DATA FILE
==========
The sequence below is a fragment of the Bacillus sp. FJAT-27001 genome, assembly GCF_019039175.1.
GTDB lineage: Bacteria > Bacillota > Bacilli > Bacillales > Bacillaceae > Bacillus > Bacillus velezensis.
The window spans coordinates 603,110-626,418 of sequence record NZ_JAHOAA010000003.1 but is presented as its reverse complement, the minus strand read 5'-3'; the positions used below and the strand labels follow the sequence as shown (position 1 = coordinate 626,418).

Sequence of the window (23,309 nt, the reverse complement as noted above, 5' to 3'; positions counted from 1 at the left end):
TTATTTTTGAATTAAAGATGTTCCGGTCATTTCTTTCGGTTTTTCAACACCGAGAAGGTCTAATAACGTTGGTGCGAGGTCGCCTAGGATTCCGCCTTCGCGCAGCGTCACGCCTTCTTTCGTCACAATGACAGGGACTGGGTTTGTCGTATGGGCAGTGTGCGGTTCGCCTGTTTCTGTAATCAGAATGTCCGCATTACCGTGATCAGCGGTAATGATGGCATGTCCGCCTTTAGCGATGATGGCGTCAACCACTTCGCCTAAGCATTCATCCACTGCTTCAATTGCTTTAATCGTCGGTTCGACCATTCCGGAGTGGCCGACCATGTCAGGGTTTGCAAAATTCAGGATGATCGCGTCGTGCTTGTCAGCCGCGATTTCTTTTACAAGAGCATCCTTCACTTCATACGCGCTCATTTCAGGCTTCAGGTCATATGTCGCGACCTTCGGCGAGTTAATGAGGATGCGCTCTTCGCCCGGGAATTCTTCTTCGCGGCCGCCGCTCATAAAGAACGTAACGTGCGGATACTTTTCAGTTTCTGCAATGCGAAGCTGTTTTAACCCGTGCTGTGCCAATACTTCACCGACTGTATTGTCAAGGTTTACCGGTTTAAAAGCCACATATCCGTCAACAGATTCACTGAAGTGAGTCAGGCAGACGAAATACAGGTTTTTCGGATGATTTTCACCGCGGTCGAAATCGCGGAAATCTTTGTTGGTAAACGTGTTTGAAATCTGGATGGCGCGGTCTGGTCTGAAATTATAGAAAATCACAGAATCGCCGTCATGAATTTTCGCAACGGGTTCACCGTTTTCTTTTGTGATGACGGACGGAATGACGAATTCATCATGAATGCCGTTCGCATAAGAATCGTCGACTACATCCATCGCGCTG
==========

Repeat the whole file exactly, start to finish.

The sequence below is a fragment of the Bacillus sp. FJAT-27001 genome, assembly GCF_019039175.1.
GTDB lineage: Bacteria > Bacillota > Bacilli > Bacillales > Bacillaceae > Bacillus > Bacillus velezensis.
The window spans coordinates 603,110-626,418 of sequence record NZ_JAHOAA010000003.1 but is presented as its reverse complement, the minus strand read 5'-3'; the positions used below and the strand labels follow the sequence as shown (position 1 = coordinate 626,418).

Sequence of the window (23,309 nt, the reverse complement as noted above, 5' to 3'; positions counted from 1 at the left end):
TTATTTTTGAATTAAAGATGTTCCGGTCATTTCTTTCGGTTTTTCAACACCGAGAAGGTCTAATAACGTTGGTGCGAGGTCGCCTAGGATTCCGCCTTCGCGCAGCGTCACGCCTTCTTTCGTCACAATGACAGGGACTGGGTTTGTCGTATGGGCAGTGTGCGGTTCGCCTGTTTCTGTAATCAGAATGTCCGCATTACCGTGATCAGCGGTAATGATGGCATGTCCGCCTTTAGCGATGATGGCGTCAACCACTTCGCCTAAGCATTCATCCACTGCTTCAATTGCTTTAATCGTCGGTTCGACCATTCCGGAGTGGCCGACCATGTCAGGGTTTGCAAAATTCAGGATGATCGCGTCGTGCTTGTCAGCCGCGATTTCTTTTACAAGAGCATCCTTCACTTCATACGCGCTCATTTCAGGCTTCAGGTCATATGTCGCGACCTTCGGCGAGTTAATGAGGATGCGCTCTTCGCCCGGGAATTCTTCTTCGCGGCCGCCGCTCATAAAGAACGTAACGTGCGGATACTTTTCAGTTTCTGCAATGCGAAGCTGTTTTAACCCGTGCTGTGCCAATACTTCACCGACTGTATTGTCAAGGTTTACCGGTTTAAAAGCCACATATCCGTCAACAGATTCACTGAAGTGAGTCAGGCAGACGAAATACAGGTTTTTCGGATGATTTTCACCGCGGTCGAAATCGCGGAAATCTTTGTTGGTAAACGTGTTTGAAATCTGGATGGCGCGGTCTGGTCTGAAATTATAGAAAATCACAGAATCGCCGTCATGAATTTTCGCAACGGGTTCACCGTTTTCTTTTGTGATGACGGACGGAATGACGAATTCATCATGAATGCCGTTCGCATAAGAATCGTCGACTACATCCATCGCGCTG